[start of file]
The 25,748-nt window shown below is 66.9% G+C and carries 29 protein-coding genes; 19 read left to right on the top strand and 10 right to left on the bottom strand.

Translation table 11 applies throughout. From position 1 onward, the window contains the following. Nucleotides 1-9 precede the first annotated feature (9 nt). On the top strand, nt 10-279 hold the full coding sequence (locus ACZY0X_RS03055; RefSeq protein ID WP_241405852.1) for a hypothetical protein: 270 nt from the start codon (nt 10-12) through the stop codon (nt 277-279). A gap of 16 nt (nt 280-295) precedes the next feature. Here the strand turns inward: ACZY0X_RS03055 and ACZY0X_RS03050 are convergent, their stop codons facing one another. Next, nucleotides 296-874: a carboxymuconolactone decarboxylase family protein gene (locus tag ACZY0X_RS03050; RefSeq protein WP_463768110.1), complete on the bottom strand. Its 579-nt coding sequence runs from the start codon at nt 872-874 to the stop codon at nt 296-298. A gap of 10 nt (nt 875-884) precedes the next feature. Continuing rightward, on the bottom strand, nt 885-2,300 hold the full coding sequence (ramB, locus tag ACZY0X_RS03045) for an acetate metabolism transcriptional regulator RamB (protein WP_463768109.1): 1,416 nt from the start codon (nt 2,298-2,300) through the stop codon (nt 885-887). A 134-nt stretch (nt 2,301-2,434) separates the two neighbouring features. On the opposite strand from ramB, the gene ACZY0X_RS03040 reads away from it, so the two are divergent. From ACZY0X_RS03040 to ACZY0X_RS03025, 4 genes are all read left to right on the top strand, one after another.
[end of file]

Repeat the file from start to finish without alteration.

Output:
The 25,748-nt window shown below is 66.9% G+C and carries 29 protein-coding genes; 19 read left to right on the top strand and 10 right to left on the bottom strand.

Translation table 11 applies throughout. From position 1 onward, the window contains the following. Nucleotides 1-9 precede the first annotated feature (9 nt). On the top strand, nt 10-279 hold the full coding sequence (locus ACZY0X_RS03055; RefSeq protein ID WP_241405852.1) for a hypothetical protein: 270 nt from the start codon (nt 10-12) through the stop codon (nt 277-279). A gap of 16 nt (nt 280-295) precedes the next feature. Here the strand turns inward: ACZY0X_RS03055 and ACZY0X_RS03050 are convergent, their stop codons facing one another. Next, nucleotides 296-874: a carboxymuconolactone decarboxylase family protein gene (locus tag ACZY0X_RS03050; RefSeq protein WP_463768110.1), complete on the bottom strand. Its 579-nt coding sequence runs from the start codon at nt 872-874 to the stop codon at nt 296-298. A gap of 10 nt (nt 875-884) precedes the next feature. Continuing rightward, on the bottom strand, nt 885-2,300 hold the full coding sequence (ramB, locus tag ACZY0X_RS03045) for an acetate metabolism transcriptional regulator RamB (protein WP_463768109.1): 1,416 nt from the start codon (nt 2,298-2,300) through the stop codon (nt 885-887). A 134-nt stretch (nt 2,301-2,434) separates the two neighbouring features. On the opposite strand from ramB, the gene ACZY0X_RS03040 reads away from it, so the two are divergent. From ACZY0X_RS03040 to ACZY0X_RS03025, 4 genes are all read left to right on the top strand, one after another.